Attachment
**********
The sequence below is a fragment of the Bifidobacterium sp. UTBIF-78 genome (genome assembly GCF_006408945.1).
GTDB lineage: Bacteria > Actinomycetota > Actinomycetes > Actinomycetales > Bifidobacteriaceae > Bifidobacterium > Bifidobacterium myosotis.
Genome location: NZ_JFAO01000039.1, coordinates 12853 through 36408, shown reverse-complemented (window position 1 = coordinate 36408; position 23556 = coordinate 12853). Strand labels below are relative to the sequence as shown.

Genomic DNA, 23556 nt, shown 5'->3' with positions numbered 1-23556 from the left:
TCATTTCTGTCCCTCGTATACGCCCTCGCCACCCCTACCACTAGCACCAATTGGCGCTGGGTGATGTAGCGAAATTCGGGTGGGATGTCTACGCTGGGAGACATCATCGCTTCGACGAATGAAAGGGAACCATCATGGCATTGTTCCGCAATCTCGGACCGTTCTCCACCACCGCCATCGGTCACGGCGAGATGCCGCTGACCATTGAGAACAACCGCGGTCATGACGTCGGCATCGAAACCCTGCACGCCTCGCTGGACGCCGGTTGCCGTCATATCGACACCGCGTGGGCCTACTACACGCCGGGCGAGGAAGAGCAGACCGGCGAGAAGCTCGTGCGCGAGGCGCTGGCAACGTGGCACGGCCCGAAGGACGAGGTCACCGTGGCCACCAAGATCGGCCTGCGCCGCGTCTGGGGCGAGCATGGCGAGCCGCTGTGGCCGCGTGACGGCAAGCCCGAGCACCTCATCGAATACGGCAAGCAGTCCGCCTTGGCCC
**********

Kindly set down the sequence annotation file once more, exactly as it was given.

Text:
The sequence below is a fragment of the Bifidobacterium sp. UTBIF-78 genome (genome assembly GCF_006408945.1).
GTDB lineage: Bacteria > Actinomycetota > Actinomycetes > Actinomycetales > Bifidobacteriaceae > Bifidobacterium > Bifidobacterium myosotis.
Genome location: NZ_JFAO01000039.1, coordinates 12853 through 36408, shown reverse-complemented (window position 1 = coordinate 36408; position 23556 = coordinate 12853). Strand labels below are relative to the sequence as shown.

Genomic DNA, 23556 nt, shown 5'->3' with positions numbered 1-23556 from the left:
TCATTTCTGTCCCTCGTATACGCCCTCGCCACCCCTACCACTAGCACCAATTGGCGCTGGGTGATGTAGCGAAATTCGGGTGGGATGTCTACGCTGGGAGACATCATCGCTTCGACGAATGAAAGGGAACCATCATGGCATTGTTCCGCAATCTCGGACCGTTCTCCACCACCGCCATCGGTCACGGCGAGATGCCGCTGACCATTGAGAACAACCGCGGTCATGACGTCGGCATCGAAACCCTGCACGCCTCGCTGGACGCCGGTTGCCGTCATATCGACACCGCGTGGGCCTACTACACGCCGGGCGAGGAAGAGCAGACCGGCGAGAAGCTCGTGCGCGAGGCGCTGGCAACGTGGCACGGCCCGAAGGACGAGGTCACCGTGGCCACCAAGATCGGCCTGCGCCGCGTCTGGGGCGAGCATGGCGAGCCGCTGTGGCCGCGTGACGGCAAGCCCGAGCACCTCATCGAATACGGCAAGCAGTCCGCCTTGGCCC